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rogerfarnworth

Understanding Japan's Track and Loading Gauges

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ben_issacs

Folks, 

On this forum, and many other railway discussion sites, the 3'-6" gauge is referred to as 'Cape Gauge'.

This seems to imply that this gauge was first used in Southern Africa at Capetown.

This isn't so.

The first railway to operate in Southern Africa, was in the Colony of Natal, it was the Natal Railway company and began operation in June of 1860, and was built to a gauge of 4'-8 1/2" , Standard gauge.

It was followed within the next couple of months by the Cape Town to Wellington Railway, in the adjacent Cape Colony, again to Standard gauge.

So Southern Africa's first railways were of standard gauge!

The first railway to 3'-6" gauge was away across the other side of the world, in Norway.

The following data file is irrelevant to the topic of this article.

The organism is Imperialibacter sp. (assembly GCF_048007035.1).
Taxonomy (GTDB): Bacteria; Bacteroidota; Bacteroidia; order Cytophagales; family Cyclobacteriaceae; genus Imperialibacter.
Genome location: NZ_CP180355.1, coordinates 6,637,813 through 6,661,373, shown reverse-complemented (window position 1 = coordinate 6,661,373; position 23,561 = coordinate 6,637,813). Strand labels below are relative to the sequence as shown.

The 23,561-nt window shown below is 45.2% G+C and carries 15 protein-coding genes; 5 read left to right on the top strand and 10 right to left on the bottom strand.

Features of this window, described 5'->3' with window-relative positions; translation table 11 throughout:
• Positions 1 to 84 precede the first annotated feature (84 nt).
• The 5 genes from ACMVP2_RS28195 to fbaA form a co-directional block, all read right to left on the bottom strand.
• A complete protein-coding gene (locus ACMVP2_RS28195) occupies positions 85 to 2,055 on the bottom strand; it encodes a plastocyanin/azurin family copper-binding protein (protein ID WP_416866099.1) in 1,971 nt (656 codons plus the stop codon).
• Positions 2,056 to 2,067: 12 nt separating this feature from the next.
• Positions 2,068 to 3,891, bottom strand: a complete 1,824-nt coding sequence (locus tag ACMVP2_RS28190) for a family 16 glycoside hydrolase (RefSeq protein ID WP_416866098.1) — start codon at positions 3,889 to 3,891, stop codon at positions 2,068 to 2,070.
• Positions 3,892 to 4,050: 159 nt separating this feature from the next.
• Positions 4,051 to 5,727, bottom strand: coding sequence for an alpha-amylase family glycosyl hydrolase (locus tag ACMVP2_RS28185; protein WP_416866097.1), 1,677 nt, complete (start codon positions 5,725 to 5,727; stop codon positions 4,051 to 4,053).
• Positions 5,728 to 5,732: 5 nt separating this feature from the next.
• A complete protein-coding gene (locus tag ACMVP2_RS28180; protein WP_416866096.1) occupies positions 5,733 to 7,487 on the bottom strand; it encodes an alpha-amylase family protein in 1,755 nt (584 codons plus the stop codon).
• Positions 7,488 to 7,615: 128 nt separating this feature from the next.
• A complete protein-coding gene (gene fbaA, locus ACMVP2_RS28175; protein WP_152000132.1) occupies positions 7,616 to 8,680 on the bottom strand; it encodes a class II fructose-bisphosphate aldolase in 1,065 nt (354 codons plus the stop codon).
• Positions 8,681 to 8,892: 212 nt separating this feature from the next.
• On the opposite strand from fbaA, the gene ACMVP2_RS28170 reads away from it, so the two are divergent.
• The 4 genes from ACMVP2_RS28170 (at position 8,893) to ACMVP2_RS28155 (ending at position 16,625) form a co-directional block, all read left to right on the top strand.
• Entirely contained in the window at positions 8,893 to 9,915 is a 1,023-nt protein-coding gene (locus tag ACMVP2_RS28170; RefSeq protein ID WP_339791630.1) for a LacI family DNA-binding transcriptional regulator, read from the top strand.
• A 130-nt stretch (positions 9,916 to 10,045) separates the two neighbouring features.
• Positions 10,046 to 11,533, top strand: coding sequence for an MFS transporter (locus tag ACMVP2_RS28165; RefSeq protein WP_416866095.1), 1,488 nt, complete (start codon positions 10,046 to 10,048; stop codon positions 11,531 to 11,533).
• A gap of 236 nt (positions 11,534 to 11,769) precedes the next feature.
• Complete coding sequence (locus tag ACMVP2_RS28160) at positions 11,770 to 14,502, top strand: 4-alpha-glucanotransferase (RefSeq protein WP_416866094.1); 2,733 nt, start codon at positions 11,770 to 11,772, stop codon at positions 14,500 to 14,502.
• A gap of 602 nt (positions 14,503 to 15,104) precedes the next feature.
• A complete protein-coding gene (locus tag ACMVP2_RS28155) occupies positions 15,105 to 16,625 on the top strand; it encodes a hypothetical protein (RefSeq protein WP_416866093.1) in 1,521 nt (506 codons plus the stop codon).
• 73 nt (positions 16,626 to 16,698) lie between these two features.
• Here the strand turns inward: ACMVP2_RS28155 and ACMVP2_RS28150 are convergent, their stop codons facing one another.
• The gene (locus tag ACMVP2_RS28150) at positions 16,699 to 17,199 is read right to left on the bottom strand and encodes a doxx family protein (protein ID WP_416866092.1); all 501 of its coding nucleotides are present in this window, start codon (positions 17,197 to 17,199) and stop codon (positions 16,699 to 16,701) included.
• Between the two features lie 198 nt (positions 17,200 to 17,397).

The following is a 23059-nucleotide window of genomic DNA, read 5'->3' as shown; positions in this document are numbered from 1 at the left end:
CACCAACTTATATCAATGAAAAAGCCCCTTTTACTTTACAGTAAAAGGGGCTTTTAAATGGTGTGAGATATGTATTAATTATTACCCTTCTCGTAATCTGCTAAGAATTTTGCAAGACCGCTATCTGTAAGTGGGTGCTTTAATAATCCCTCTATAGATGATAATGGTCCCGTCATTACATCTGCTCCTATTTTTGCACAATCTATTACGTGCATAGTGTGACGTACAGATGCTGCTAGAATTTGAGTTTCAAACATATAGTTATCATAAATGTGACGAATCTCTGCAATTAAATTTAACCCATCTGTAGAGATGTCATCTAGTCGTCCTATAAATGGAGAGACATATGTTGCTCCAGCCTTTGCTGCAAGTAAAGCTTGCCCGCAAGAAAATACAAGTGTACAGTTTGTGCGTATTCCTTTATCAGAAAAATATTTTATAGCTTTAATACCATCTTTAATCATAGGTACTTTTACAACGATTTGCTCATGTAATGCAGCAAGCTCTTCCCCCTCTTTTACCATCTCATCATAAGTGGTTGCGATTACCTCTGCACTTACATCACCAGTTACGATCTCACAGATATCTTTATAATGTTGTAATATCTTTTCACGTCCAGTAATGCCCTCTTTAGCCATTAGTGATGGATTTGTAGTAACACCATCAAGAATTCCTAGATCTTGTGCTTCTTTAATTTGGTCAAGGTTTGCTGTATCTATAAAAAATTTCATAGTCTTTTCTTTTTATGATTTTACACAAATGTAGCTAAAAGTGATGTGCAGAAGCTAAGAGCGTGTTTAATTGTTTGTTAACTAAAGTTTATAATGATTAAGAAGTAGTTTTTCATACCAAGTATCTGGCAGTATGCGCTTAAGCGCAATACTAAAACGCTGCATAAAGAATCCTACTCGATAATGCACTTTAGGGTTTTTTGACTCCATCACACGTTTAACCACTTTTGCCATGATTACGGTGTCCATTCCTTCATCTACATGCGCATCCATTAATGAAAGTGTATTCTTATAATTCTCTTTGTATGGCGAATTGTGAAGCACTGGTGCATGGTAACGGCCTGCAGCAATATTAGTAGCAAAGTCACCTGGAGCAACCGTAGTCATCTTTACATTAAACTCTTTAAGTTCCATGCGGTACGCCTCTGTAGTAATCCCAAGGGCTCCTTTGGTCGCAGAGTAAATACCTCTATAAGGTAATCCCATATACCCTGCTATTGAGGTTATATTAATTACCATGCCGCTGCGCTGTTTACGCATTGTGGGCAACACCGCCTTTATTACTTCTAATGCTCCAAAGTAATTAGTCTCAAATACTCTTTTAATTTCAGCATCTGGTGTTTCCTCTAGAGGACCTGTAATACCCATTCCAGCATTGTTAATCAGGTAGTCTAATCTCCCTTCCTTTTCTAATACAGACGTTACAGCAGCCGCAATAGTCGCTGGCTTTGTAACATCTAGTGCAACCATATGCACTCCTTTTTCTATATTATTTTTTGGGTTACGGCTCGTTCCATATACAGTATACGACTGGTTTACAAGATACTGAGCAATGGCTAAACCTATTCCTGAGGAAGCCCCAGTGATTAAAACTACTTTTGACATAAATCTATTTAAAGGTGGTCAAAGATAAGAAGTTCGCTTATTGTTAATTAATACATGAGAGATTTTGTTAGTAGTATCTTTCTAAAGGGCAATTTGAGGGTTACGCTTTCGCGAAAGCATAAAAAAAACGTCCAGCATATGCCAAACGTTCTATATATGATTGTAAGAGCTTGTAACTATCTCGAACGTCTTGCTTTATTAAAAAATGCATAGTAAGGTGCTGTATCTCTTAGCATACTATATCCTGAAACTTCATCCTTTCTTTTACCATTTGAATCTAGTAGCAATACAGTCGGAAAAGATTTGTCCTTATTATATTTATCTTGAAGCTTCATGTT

The Norwegian State system (NSR) was standard gauge, but at that time there was much discussion by railway engineers in Europe on the need for a gauge intermediate between the small plantation and local narrow gauge railways and the main line systems.

The CME (Chief Mech. Engineer) of the NSR was Karl Augustus Phil, who was in touch with British engineers , and who decided to adopt this medium gauge for Norway, not, strangely, in  even metric measurement (1 metre), but in the British measurement of 3'-6", (1067mm).

Other Norwegian secondary lines were constructed to this gauge and seeing the successful operation of these lines, it began to be used in other places which required railways, but not the high cost, standard gauge lines, often British colonies.

The next system to this gauge was in the colony of Queensland, in Australia, which began operating in 1865.

Then in 1871,    Russia and two railways in the Toronto area of Canada; followed in 1872 in Japan.

1873, New Zealand, 1875 Rio Tinto, Spain, it was not  until 1876 that the 3'-6" gauge came to Southern Africa, when the Cape Colony and Natal Govts.  opened their first 3'-6" gauge lines, being re-gauging of their existing standard gauge systems.

When the adjacent Dutch Republics, the Transvaal and Orange Free State built railways, they adopted the 3'-6" gauge, which they called 'Kaap' (Cape in English) spoor, which may be the origin of the  general term 'Cape Gauge', 'KAAP Spoor' being the title used in both the Dutch and German languages.